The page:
By Jason Oliveira
HANFORD, California (KFSN) — We’re taking action to share stories that recognize service and sacrifice.
The remains of a World War Two Marine are coming back to the South Valley — nearly 80 years after he was killed in action.
20-year-old Private First Class Royal L. Waltz went missing November 20, 1943, on the opening day of the Battle of Tarawa.
Up until recently, his family was unsure as to what exactly happened to him.
“We grew up, honored him and we just thought he was missing in action and they couldn’t find him,” said Waltz’s nephew, Pete Hanse.
Waltz enlisted in 1941 and was at Pearl Harbor when the Japanese attacked.
He survived that battle but two years later, was among the more than 1,000 marines and sailors killed during the Battle of Tarawa.
His remains were recovered by a non-profit group a few years ago and later identified through DNA testing.
“It’s too bad that our parents and our grandparents never got closure because he was killed in action, and it was years later before they actually declared him missing in action because they kept looking for him in a hospital or somewhere. They didn’t know,” said nephew Donald Hanse.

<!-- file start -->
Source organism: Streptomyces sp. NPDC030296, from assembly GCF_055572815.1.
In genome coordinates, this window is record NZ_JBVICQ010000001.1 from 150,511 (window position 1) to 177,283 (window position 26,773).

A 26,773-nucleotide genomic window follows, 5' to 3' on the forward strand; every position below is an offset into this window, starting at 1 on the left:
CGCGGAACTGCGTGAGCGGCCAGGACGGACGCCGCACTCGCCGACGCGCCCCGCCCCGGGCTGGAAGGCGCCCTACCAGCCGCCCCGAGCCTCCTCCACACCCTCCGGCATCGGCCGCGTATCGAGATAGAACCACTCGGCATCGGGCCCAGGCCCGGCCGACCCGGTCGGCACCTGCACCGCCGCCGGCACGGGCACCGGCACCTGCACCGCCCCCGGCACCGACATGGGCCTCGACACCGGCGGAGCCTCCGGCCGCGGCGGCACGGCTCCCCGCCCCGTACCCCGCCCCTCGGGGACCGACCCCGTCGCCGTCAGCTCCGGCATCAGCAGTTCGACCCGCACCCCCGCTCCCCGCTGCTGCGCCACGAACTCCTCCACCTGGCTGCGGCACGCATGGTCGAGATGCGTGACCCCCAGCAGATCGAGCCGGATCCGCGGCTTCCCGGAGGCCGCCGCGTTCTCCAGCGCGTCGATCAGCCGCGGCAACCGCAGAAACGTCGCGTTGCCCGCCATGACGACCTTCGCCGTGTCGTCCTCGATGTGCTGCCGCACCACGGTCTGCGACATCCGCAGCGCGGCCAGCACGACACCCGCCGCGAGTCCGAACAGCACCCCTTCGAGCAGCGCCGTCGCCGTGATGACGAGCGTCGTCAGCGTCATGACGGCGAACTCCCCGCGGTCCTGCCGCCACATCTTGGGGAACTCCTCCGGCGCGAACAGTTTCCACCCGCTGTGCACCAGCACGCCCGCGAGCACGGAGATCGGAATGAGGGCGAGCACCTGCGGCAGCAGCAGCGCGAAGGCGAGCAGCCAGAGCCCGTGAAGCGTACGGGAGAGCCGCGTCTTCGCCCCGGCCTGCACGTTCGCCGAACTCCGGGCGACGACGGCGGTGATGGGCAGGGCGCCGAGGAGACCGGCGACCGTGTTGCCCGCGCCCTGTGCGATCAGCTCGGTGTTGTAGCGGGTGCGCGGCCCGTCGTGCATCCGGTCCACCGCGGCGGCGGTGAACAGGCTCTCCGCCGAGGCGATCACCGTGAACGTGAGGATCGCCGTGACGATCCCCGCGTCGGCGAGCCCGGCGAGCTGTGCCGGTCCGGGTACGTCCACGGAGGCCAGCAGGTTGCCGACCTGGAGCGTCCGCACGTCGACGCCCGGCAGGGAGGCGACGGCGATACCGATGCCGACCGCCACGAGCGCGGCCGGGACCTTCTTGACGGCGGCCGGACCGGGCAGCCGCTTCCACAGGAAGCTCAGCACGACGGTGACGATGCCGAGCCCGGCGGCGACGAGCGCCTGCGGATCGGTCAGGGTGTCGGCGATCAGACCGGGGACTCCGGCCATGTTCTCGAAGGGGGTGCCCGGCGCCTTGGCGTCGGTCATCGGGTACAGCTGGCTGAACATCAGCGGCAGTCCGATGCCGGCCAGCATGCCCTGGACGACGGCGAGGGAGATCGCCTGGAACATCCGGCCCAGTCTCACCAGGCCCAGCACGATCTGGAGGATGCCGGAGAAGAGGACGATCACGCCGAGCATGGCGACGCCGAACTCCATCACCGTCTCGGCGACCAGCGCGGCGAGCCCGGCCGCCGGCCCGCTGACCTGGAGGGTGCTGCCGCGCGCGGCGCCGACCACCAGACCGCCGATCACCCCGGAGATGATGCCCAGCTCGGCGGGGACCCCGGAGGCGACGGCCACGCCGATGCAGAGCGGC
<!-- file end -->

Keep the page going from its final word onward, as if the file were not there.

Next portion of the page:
Months turned to years as his parents stayed persistent writing letters to the government and US forces asking for the whereabouts of their son.
“They were in limbo for a couple years, hoping he would come home or they would find him. We didn’t think it would ever happen,” Donald said.
Before enlisting in the Marine Corps, Waltz was born in Hanford in 1923 and attended Hanford High School until his family moved to the Central Coast town of Cambria.
He is survived by a number of family members who still call the Valley home and are anxiously awaiting a hero’s burial set for later this month.
“It’s going to be very emotional,” said Donald.
“I’m so damn lucky that all the things I’ve done, I’ve survived them and to me, he’s my guardian angel,” said Pete Hanse.
A funeral service is planned for September 27th at First Methodist Church of Hanford.
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